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Wood Types

Ambrosia Maple

Maple is so hard and resistant to shocks that it is often used for bowling alley floors. Its diffuse evenly sized pores give the wood a fine texture and even grain. Maple that has a curly grain is often used for violin backs. Burls, leaf figure, and birds-eye figures found in maple are used extensively for veneers. 



Ash is a hard, heavy, ring porous hardwood. It has a prominent grain that resembles oak, and a white to light brown color. Ash can be differentiated from hickory (pecan) which it also resembles, by white dots in the darker summerwood which can be seen with the naked eye. Ash burls have a twisted, interwoven figure.



Cherry wood is known for its distinctive color. A moderately hard, strong, closed grain, light to red-brown wood, cherry resists warping and checking. It is easy to carve and polish.



Oak is a heavy, strong, light colored hardwood. It is ring porous, due to the fact that more and larger conductive vessels are laid down early in the summer, rather than later. Prominent rings and large pores give oak a course texture and prominent grain. 



Cypress lumber has pale yellow to white sapwood and heartwood ranging in color from light brown to reddish or dark brown. Cypress has a closed, straight grain and medium texture. Wood from cypress is relatively lightweight for its strength. This wood contains a high percentage of oil, which helps it survive wet weather and reduces decay.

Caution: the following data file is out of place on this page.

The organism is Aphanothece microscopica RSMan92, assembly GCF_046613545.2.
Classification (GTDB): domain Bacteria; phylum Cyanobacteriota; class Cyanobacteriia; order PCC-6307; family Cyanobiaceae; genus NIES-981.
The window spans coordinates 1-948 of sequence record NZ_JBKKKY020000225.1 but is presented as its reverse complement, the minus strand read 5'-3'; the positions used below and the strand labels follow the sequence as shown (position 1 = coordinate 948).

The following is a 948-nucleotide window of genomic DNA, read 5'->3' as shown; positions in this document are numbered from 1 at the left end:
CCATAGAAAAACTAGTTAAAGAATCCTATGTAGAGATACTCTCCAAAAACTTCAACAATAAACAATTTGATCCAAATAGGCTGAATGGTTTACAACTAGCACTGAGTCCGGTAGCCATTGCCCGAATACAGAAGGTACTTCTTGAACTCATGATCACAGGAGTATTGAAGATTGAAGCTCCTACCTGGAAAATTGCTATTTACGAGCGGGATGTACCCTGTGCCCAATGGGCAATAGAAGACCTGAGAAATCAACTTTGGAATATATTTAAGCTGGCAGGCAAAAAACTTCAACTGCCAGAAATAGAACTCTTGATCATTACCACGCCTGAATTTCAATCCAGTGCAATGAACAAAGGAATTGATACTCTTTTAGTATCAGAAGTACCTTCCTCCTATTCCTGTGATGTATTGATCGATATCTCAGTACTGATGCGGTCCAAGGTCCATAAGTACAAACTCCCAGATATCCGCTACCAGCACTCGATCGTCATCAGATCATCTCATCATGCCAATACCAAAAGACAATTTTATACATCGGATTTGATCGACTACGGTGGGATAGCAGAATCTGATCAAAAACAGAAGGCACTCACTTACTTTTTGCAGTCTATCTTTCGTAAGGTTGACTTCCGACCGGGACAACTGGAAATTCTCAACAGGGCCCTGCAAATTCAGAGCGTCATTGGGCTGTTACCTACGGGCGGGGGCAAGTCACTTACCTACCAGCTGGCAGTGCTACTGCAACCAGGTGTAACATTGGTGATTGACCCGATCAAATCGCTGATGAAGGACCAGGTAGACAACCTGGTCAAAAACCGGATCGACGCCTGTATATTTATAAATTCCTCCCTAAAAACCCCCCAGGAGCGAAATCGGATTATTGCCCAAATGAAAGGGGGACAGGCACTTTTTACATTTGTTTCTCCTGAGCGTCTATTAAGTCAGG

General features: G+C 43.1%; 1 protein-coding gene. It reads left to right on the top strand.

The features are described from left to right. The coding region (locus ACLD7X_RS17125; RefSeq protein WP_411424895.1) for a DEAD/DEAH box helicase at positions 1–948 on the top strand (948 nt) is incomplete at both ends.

Walnut is strong, hard and durable, without being excessively heavy. It has excellent woodworking qualities, and takes finishes well. The wood is light to dark chocolate brown in color with a straight grain in the trunk. Walnut solids and veneers show a wide range of figures, including strips, burls, mottles, crotches, curls and butts. 

Our Products use the wood species above. All wood is purchased in North Carolina and begins in rough, sawmill form and is transformed into the quality product you will receive. All wood sizes are approximate.


Wood Care

Just wipe off the wood with a warm, soapy rag when needed. You can just add a coat of “MINERAL OIL” to the wood that comes in contact with food once a month.



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